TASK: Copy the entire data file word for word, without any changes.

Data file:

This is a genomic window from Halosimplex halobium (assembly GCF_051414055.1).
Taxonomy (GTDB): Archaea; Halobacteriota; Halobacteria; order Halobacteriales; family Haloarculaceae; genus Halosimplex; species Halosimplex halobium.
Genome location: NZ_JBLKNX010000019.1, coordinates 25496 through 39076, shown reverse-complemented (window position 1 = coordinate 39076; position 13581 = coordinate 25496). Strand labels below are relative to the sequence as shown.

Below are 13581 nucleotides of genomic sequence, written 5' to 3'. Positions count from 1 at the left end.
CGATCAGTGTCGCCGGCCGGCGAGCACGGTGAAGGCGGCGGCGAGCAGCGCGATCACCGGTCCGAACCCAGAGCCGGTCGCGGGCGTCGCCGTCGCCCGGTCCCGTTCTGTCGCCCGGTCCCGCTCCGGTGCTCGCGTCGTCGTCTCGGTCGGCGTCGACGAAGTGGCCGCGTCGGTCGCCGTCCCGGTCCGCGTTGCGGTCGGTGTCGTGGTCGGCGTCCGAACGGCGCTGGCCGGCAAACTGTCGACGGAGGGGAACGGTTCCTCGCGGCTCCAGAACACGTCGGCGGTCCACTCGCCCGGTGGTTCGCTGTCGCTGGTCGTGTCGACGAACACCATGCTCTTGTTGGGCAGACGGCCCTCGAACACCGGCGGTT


This is a genomic window from Halosimplex halobium (assembly GCF_051414055.1).
Taxonomy (GTDB): Archaea; Halobacteriota; Halobacteria; order Halobacteriales; family Haloarculaceae; genus Halosimplex; species Halosimplex halobium.
Genome location: NZ_JBLKNX010000019.1, coordinates 25496 through 39076, shown reverse-complemented (window position 1 = coordinate 39076; position 13581 = coordinate 25496). Strand labels below are relative to the sequence as shown.

Below are 13581 nucleotides of genomic sequence, written 5' to 3'. Positions count from 1 at the left end.
CGATCAGTGTCGCCGGCCGGCGAGCACGGTGAAGGCGGCGGCGAGCAGCGCGATCACCGGTCCGAACCCAGAGCCGGTCGCGGGCGTCGCCGTCGCCCGGTCCCGTTCTGTCGCCCGGTCCCGCTCCGGTGCTCGCGTCGTCGTCTCGGTCGGCGTCGACGAAGTGGCCGCGTCGGTCGCCGTCCCGGTCCGCGTTGCGGTCGGTGTCGTGGTCGGCGTCCGAACGGCGCTGGCCGGCAAACTGTCGACGGAGGGGAACGGTTCCTCGCGGCTCCAGAACACGTCGGCGGTCCACTCGCCCGGTGGTTCGCTGTCGCTGGTCGTGTCGACGAACACCATGCTCTTGTTGGGCAGACGGCCCTCGAACACCGGCGGTT